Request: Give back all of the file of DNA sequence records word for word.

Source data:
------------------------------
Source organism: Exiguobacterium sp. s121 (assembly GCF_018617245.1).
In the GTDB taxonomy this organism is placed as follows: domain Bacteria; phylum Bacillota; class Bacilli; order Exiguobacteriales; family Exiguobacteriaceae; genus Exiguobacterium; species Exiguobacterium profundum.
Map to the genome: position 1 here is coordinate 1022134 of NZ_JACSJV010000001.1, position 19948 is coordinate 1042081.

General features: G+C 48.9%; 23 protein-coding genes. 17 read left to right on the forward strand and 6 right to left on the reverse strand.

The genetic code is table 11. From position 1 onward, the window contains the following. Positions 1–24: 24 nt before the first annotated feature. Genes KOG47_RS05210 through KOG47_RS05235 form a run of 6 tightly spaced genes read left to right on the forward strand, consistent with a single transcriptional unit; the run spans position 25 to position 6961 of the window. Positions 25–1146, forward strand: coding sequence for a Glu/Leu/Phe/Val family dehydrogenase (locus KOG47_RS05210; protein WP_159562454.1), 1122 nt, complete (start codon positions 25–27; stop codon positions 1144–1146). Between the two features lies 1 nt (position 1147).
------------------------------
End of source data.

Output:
Source organism: Exiguobacterium sp. s121 (assembly GCF_018617245.1).
In the GTDB taxonomy this organism is placed as follows: domain Bacteria; phylum Bacillota; class Bacilli; order Exiguobacteriales; family Exiguobacteriaceae; genus Exiguobacterium; species Exiguobacterium profundum.
Map to the genome: position 1 here is coordinate 1022134 of NZ_JACSJV010000001.1, position 19948 is coordinate 1042081.

General features: G+C 48.9%; 23 protein-coding genes. 17 read left to right on the forward strand and 6 right to left on the reverse strand.

The genetic code is table 11. From position 1 onward, the window contains the following. Positions 1–24: 24 nt before the first annotated feature. Genes KOG47_RS05210 through KOG47_RS05235 form a run of 6 tightly spaced genes read left to right on the forward strand, consistent with a single transcriptional unit; the run spans position 25 to position 6961 of the window. Positions 25–1146, forward strand: coding sequence for a Glu/Leu/Phe/Val family dehydrogenase (locus KOG47_RS05210; protein WP_159562454.1), 1122 nt, complete (start codon positions 25–27; stop codon positions 1144–1146). Between the two features lies 1 nt (position 1147).